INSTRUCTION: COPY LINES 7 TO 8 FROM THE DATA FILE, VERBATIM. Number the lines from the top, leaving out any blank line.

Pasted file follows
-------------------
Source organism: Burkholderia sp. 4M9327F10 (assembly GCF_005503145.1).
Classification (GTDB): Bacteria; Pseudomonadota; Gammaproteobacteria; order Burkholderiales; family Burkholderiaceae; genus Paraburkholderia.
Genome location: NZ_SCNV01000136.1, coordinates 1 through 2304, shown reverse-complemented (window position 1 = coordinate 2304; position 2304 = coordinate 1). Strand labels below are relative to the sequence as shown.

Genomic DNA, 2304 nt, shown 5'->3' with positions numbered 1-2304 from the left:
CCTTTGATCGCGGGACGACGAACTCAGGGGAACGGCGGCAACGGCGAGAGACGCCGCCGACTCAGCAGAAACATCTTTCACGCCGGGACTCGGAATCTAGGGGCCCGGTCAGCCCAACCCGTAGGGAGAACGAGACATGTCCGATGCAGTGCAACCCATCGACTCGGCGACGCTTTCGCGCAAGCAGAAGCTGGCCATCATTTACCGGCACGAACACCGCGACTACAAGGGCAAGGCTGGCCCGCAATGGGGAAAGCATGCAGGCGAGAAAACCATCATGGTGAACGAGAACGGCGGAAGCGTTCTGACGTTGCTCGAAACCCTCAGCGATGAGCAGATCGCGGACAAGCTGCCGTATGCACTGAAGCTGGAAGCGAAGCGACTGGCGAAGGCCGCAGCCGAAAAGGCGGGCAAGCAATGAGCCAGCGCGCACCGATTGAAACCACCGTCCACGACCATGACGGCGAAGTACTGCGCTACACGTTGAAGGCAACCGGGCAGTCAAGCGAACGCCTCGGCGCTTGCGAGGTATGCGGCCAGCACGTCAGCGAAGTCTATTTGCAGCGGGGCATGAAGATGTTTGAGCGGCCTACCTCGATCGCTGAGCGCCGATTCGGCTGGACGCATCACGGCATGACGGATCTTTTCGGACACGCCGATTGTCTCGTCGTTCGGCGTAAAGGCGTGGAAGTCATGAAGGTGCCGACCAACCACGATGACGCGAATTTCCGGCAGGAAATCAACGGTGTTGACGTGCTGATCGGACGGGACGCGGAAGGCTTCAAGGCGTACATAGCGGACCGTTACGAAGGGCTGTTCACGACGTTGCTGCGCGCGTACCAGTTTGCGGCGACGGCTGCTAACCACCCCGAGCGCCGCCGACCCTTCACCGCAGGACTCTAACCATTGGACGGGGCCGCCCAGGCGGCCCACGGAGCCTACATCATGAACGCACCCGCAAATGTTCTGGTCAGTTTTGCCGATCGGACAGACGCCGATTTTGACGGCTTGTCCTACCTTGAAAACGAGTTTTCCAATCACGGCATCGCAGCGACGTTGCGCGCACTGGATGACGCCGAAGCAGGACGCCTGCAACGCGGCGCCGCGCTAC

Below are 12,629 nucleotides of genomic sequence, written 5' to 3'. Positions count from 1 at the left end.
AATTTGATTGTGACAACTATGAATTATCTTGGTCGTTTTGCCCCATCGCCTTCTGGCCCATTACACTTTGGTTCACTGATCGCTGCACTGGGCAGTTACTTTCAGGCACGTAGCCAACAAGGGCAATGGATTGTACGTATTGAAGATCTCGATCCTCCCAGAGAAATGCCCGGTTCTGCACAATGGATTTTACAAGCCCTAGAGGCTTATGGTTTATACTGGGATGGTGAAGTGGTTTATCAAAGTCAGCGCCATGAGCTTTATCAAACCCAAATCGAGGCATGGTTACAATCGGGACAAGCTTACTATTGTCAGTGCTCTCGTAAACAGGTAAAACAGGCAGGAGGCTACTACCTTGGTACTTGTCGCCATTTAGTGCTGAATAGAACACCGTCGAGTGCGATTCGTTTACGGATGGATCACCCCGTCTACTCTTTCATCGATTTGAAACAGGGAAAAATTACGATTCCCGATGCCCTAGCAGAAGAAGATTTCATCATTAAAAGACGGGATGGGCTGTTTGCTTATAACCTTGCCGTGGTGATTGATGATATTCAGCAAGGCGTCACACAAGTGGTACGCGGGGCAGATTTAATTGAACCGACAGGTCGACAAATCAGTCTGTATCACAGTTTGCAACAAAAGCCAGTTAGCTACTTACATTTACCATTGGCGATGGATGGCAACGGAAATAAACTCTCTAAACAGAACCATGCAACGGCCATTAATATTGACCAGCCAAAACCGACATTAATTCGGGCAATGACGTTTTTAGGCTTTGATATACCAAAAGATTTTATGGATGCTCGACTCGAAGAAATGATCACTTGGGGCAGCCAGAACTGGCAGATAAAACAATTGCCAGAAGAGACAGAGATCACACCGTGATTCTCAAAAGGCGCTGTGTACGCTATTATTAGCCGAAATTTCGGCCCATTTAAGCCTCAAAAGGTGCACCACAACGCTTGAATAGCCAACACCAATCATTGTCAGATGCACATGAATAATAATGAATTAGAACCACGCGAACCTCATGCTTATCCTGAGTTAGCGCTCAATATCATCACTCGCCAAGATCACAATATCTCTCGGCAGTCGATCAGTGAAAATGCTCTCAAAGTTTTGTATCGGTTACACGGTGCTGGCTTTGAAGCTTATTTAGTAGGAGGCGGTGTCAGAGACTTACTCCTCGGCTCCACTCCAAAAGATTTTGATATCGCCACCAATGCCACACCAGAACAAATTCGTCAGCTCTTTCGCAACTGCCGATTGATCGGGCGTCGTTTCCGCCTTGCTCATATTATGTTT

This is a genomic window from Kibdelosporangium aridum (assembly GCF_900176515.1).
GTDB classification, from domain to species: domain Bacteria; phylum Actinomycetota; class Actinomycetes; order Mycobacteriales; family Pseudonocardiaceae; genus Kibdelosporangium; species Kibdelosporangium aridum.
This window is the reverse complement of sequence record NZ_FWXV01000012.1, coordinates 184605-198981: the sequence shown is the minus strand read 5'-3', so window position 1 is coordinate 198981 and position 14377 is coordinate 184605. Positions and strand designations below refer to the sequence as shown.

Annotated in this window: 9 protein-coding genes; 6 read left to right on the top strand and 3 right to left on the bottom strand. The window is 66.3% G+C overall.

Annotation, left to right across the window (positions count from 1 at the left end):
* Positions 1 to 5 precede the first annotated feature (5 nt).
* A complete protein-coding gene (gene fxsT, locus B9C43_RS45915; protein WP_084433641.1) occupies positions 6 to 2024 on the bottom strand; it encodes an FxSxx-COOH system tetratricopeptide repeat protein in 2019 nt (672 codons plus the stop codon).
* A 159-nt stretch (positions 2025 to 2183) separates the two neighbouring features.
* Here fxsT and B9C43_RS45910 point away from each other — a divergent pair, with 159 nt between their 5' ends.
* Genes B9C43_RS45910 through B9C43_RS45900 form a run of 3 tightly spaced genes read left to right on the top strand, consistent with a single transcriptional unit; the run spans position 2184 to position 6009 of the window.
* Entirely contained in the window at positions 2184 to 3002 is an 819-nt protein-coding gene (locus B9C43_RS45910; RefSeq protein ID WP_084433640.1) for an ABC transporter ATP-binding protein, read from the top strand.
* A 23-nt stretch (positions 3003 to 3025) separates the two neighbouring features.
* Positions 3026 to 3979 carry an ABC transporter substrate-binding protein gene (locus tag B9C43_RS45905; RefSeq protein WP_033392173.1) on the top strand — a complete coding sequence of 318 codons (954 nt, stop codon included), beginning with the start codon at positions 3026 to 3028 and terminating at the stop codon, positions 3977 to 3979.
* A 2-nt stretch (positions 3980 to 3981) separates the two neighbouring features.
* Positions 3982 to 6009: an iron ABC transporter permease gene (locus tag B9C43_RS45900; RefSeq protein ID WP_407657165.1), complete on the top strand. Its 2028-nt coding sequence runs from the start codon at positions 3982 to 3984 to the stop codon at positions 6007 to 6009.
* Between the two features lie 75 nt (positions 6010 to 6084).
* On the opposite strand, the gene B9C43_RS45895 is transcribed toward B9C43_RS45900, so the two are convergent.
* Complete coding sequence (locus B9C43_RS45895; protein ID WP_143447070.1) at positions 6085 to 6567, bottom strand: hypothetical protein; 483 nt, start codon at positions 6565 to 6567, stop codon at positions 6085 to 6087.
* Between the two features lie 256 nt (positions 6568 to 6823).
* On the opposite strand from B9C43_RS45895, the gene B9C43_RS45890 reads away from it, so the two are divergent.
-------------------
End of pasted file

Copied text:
AATTTGATTGTGACAACTATGAATTATCTTGGTCGTTTTGCCCCATCGCCTTCTGGCCCATTACACTTTGGTTCACTGATCGCTGCACTGGGCAGTTACTTTCAGGCACGTAGCCAACAAGGGCAATGGATTGTACGTATTGAAGATCTCGATCCTCCCAGAGAAATGCCCGGTTCTGCACAATGGATTTTACAAGCCCTAGAGGCTTATGGTTTATACTGGGATGGTGAAGTGGTTTATCAAAGTCAGCGCCATGAGCTTTATCAAACCCAAATCGAGGCATGGTTACAATCGGGACAAGCTTACTATTGTCAGTGCTCTCGTAAACAGGTAAAACAGGCAGGAGGCTACTACCTTGGTACTTGTCGCCATTTAGTGCTGAATAGAACACCGTCGAGTGCGATTCGTTTACGGATGGATCACCCCGTCTACTCTTTCATCGATTTGAAACAGGGAAAAATTACGATTCCCGATGCCCTAGCAGAAGAAGATTTCATCATTAAAAGACGGGATGGGCTGTTTGCTTATAACCTTGCCGTGGTGATTGATGATATTCAGCAAGGCGTCACACAAGTGGTACGCGGGGCAGATTTAATTGAACCGACAGGTCGACAAATCAGTCTGTATCACAGTTTGCAACAAAAGCCAGTTAGCTACTTACATTTACCATTGGCGATGGATGGCAACGGAAATAAACTCTCTAAACAGAACCATGCAACGGCCATTAATATTGACCAGCCAAAACCGACATTAATTCGGGCAATGACGTTTTTAGGCTTTGATATACCAAAAGATTTTATGGATGCTCGACTCGAAGAAATGATCACTTGGGGCAGCCAGAACTGGCAGATAAAACAATTGCCAGAAGAGACAGAGATCACACCGTGATTCTCAAAAGGCGCTGTGTACGCTATTATTAGCCGAAATTTCGGCCCATTTAAGCCTCAAAAGGTGCACCACAACGCTTGAATAGCCAACACCAATCATTGTCAGATGCACATGAATAATAATGAATTAGAACCACGCGAACCTCATGCTTATCCTGAGTTAGCGCTCAATATCATCACTCGCCAAGATCACAATATCTCTCGGCAGTCGATCAGTGAAAATGCTCTCAAAGTTTTGTATCGGTTACACGGTGCTGGCTTTGAAGCTTATTTAGTAGGAGGCGGTGTCAGAGACTTACTCCTCGGCTCCACTCCAAAAGATTTTGATATCGCCACCAATGCCACACCAGAACAAATTCGTCAGCTCTTTCGCAACTGCCGATTGATCGGGCGTCGTTTCCGCCTTGCTCATATTATGTTT

This is a genomic window from Kibdelosporangium aridum (assembly GCF_900176515.1).